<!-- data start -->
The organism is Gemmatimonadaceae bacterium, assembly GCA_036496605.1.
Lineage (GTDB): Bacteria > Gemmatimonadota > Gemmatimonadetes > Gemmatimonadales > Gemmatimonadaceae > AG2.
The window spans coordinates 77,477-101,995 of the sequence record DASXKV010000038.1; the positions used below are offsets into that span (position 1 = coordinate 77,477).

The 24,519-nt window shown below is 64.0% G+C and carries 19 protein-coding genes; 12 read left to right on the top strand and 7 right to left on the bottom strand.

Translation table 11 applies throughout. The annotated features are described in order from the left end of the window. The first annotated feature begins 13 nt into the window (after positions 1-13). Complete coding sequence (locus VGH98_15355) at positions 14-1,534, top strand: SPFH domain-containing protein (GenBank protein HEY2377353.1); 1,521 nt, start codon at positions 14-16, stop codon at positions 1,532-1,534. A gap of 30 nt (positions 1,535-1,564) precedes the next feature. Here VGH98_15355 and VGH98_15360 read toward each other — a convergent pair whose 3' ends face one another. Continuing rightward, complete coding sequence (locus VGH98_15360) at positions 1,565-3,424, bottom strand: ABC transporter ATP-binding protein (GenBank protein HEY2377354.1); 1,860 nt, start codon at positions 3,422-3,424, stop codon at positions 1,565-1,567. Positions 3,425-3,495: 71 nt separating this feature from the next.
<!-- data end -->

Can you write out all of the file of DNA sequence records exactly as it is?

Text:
The organism is Gemmatimonadaceae bacterium, assembly GCA_036496605.1.
Lineage (GTDB): Bacteria > Gemmatimonadota > Gemmatimonadetes > Gemmatimonadales > Gemmatimonadaceae > AG2.
The window spans coordinates 77,477-101,995 of the sequence record DASXKV010000038.1; the positions used below are offsets into that span (position 1 = coordinate 77,477).

The 24,519-nt window shown below is 64.0% G+C and carries 19 protein-coding genes; 12 read left to right on the top strand and 7 right to left on the bottom strand.

Translation table 11 applies throughout. The annotated features are described in order from the left end of the window. The first annotated feature begins 13 nt into the window (after positions 1-13). Complete coding sequence (locus VGH98_15355) at positions 14-1,534, top strand: SPFH domain-containing protein (GenBank protein HEY2377353.1); 1,521 nt, start codon at positions 14-16, stop codon at positions 1,532-1,534. A gap of 30 nt (positions 1,535-1,564) precedes the next feature. Here VGH98_15355 and VGH98_15360 read toward each other — a convergent pair whose 3' ends face one another. Continuing rightward, complete coding sequence (locus VGH98_15360) at positions 1,565-3,424, bottom strand: ABC transporter ATP-binding protein (GenBank protein HEY2377354.1); 1,860 nt, start codon at positions 3,422-3,424, stop codon at positions 1,565-1,567. Positions 3,425-3,495: 71 nt separating this feature from the next.